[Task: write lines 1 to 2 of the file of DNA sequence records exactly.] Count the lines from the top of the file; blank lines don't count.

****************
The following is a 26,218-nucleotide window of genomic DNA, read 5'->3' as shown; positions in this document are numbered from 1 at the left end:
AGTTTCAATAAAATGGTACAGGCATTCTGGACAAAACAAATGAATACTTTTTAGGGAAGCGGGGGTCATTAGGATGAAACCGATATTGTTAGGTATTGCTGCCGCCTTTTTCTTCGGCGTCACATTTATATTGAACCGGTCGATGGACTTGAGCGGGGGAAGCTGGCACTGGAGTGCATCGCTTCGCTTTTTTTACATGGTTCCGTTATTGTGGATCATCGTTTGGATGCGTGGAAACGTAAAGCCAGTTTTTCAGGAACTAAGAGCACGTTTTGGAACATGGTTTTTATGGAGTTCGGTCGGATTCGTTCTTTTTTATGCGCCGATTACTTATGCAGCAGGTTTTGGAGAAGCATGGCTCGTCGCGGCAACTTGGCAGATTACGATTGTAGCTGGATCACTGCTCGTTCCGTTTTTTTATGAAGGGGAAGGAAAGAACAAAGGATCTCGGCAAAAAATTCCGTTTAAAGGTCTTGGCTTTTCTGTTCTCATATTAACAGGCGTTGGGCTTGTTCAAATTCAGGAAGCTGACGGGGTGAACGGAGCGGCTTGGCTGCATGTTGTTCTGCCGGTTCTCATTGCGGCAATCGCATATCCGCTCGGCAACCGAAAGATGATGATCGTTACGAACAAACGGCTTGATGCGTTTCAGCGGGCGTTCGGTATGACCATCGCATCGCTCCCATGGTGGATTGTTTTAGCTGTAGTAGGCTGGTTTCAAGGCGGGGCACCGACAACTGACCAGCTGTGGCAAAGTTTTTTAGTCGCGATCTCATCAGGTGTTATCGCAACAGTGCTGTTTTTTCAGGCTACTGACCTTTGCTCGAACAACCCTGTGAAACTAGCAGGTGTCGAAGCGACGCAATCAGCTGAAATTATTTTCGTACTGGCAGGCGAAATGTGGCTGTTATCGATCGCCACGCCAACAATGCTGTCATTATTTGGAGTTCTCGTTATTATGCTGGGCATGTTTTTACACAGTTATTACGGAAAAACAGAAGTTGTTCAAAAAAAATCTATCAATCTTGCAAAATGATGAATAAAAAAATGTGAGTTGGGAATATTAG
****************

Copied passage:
The following is a 26,218-nucleotide window of genomic DNA, read 5'->3' as shown; positions in this document are numbered from 1 at the left end:
AGTTTCAATAAAATGGTACAGGCATTCTGGACAAAACAAATGAATACTTTTTAGGGAAGCGGGGGTCATTAGGATGAAACCGATATTGTTAGGTATTGCTGCCGCCTTTTTCTTCGGCGTCACATTTATATTGAACCGGTCGATGGACTTGAGCGGGGGAAGCTGGCACTGGAGTGCATCGCTTCGCTTTTTTTACATGGTTCCGTTATTGTGGATCATCGTTTGGATGCGTGGAAACGTAAAGCCAGTTTTTCAGGAACTAAGAGCACGTTTTGGAACATGGTTTTTATGGAGTTCGGTCGGATTCGTTCTTTTTTATGCGCCGATTACTTATGCAGCAGGTTTTGGAGAAGCATGGCTCGTCGCGGCAACTTGGCAGATTACGATTGTAGCTGGATCACTGCTCGTTCCGTTTTTTTATGAAGGGGAAGGAAAGAACAAAGGATCTCGGCAAAAAATTCCGTTTAAAGGTCTTGGCTTTTCTGTTCTCATATTAACAGGCGTTGGGCTTGTTCAAATTCAGGAAGCTGACGGGGTGAACGGAGCGGCTTGGCTGCATGTTGTTCTGCCGGTTCTCATTGCGGCAATCGCATATCCGCTCGGCAACCGAAAGATGATGATCGTTACGAACAAACGGCTTGATGCGTTTCAGCGGGCGTTCGGTATGACCATCGCATCGCTCCCATGGTGGATTGTTTTAGCTGTAGTAGGCTGGTTTCAAGGCGGGGCACCGACAACTGACCAGCTGTGGCAAAGTTTTTTAGTCGCGATCTCATCAGGTGTTATCGCAACAGTGCTGTTTTTTCAGGCTACTGACCTTTGCTCGAACAACCCTGTGAAACTAGCAGGTGTCGAAGCGACGCAATCAGCTGAAATTATTTTCGTACTGGCAGGCGAAATGTGGCTGTTATCGATCGCCACGCCAACAATGCTGTCATTATTTGGAGTTCTCGTTATTATGCTGGGCATGTTTTTACACAGTTATTACGGAAAAACAGAAGTTGTTCAAAAAAAATCTATCAATCTTGCAAAATGATGAATAAAAAAATGTGAGTTGGGAATATTAG